Bark and Ambrosia Beetles of the Southeastern U.S.: Overview  (Checklist)


There has never been a treatment specifically dealing with this group for the entire southeastern United States. Wood's monograph (1982) on the Scolytidae of North and Central included the region, but there have been numerous changes since then, including introduction and spread of exotic species, publication of new distribution and host information, description of new species, and name changes. On a personal note, I have been working on this project off and on since the mid 1970's when I first became interested in the group as a graduate student at the University of Florida.


Disclaimer


This is a work in progress. The information posted here is preliminary and should not be cited without consulting me. It is still being updated periodically and subject to change at any moment. For exotic species, the emphasis to date has been on distribution in the New World and the total distribution may be wider than shown here.


Scope


Originally this project started as a treatment of the state of Florida. For biogeographical reasons the adjacent state of Georgia was added to give a transect from the southern Appalachians to the tropical Florida Keys. This area includes a vast diversity of plant species and vegetation types, ranging from temperate coniferous and deciduous forests to tropical forests and mangroves in southern Florida. This area actually includes 95% of the species known from all of the southeastern states so the scope of the project was expanded.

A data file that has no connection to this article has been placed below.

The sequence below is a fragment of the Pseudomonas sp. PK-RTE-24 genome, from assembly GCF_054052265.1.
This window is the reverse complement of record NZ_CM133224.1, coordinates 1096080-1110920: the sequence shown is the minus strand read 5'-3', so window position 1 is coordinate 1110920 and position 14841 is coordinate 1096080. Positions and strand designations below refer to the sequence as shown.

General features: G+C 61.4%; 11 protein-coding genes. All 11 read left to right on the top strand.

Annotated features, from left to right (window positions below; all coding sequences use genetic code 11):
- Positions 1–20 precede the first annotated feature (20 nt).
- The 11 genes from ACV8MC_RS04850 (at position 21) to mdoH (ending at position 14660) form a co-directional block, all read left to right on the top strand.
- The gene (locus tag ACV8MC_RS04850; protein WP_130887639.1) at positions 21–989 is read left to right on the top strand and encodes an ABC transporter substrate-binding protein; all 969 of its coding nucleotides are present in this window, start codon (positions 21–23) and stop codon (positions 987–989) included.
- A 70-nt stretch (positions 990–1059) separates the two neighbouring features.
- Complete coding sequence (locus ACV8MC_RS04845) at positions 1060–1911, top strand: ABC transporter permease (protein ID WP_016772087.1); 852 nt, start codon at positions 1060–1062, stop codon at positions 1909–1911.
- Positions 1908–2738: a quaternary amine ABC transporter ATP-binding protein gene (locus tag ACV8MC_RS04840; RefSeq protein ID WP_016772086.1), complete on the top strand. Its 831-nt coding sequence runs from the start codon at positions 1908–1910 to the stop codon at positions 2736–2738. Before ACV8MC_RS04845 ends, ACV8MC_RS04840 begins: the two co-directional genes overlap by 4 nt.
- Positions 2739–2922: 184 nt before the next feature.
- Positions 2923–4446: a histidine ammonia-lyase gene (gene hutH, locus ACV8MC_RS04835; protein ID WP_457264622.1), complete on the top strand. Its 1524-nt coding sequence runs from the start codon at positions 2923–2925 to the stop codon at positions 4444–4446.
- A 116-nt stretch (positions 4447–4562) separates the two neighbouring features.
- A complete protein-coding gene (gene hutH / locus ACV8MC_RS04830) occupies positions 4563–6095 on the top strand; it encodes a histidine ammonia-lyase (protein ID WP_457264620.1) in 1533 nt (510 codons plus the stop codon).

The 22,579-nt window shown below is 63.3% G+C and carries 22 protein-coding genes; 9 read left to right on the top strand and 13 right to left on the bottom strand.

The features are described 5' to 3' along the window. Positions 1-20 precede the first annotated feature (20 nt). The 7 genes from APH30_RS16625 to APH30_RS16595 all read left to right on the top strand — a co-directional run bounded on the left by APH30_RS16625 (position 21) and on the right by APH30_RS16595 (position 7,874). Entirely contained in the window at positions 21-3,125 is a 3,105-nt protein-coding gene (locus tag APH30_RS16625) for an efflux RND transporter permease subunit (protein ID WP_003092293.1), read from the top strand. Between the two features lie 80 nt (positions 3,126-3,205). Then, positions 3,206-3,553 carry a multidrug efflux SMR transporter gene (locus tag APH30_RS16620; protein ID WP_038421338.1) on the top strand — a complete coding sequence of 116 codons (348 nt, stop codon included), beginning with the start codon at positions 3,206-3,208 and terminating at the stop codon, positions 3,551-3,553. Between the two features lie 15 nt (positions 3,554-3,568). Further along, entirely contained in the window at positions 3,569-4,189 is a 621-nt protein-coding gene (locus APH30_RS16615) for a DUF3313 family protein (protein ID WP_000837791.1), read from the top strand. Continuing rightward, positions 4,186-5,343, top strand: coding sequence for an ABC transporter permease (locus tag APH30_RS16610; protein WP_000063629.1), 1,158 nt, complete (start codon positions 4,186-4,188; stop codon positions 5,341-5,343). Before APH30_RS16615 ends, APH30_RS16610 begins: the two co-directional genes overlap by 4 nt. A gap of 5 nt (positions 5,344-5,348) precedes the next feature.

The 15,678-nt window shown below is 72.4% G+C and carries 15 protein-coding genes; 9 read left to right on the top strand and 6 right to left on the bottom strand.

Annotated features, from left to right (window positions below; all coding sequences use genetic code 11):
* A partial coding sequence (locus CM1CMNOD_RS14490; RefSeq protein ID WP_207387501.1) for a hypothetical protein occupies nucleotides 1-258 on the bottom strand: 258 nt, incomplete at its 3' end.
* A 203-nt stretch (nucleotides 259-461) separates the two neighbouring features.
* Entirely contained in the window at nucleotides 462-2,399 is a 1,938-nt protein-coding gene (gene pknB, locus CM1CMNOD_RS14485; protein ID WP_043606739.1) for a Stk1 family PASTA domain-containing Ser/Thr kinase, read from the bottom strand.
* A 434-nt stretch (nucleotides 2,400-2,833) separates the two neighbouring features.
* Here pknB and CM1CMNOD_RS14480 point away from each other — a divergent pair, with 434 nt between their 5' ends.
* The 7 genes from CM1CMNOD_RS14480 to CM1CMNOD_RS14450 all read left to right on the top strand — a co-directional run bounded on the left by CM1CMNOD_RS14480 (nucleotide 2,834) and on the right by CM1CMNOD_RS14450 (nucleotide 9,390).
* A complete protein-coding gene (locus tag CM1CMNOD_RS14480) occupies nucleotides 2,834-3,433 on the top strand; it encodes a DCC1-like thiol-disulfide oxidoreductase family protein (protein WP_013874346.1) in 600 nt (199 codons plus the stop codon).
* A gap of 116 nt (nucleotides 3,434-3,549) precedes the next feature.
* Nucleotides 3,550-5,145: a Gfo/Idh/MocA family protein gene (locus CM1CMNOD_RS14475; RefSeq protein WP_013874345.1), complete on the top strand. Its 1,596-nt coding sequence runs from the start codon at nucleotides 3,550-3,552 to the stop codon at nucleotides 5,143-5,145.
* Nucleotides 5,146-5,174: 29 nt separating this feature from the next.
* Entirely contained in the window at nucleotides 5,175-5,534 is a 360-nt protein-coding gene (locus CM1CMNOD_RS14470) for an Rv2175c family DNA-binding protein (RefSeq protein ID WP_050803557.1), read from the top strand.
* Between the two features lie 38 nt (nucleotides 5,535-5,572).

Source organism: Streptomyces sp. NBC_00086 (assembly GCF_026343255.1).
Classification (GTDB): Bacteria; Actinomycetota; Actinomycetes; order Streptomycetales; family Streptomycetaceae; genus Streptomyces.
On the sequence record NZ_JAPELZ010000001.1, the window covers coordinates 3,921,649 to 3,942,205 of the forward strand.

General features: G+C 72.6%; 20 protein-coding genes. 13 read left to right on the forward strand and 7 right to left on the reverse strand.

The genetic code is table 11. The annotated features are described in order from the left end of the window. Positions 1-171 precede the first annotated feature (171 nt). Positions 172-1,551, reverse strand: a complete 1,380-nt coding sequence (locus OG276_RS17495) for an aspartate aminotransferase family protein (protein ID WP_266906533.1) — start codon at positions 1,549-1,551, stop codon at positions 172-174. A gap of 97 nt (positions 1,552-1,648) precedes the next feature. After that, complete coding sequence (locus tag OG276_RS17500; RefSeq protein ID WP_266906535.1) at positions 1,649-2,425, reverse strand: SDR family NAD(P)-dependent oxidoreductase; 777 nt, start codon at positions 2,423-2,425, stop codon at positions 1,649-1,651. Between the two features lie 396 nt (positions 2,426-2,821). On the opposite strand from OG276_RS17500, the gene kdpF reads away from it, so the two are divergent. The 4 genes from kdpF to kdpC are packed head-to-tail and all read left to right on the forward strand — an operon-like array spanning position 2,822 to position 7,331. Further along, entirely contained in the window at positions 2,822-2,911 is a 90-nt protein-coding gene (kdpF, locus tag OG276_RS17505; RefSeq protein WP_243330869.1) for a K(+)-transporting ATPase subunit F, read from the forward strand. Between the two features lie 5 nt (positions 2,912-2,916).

This area actually includes 95% of the species known from all of the southeastern states so the scope of the project was expanded to include all species found from North Carolina, Tennessee, and Arkansas southwards. It includes the eastern part of Texas and Oklahoma, roughly corresponding to the area east of Interstate 35 to Dallas then east of Interstate 45 from Dallas to the coast (inside red lines).


map of SE US

map showing area of Southeastern United States covered by project


A total of 217 species are included, 213 in the subfamily Scolytinae and 4 in the subfamily Platypodinae. Of these 43 of have been introduced from Europe, Asia, Africa and tropical America. This total also includes several species (native or exotic) which are known from neighboring areas but have not actually been collected within the study area.


Access to Species Information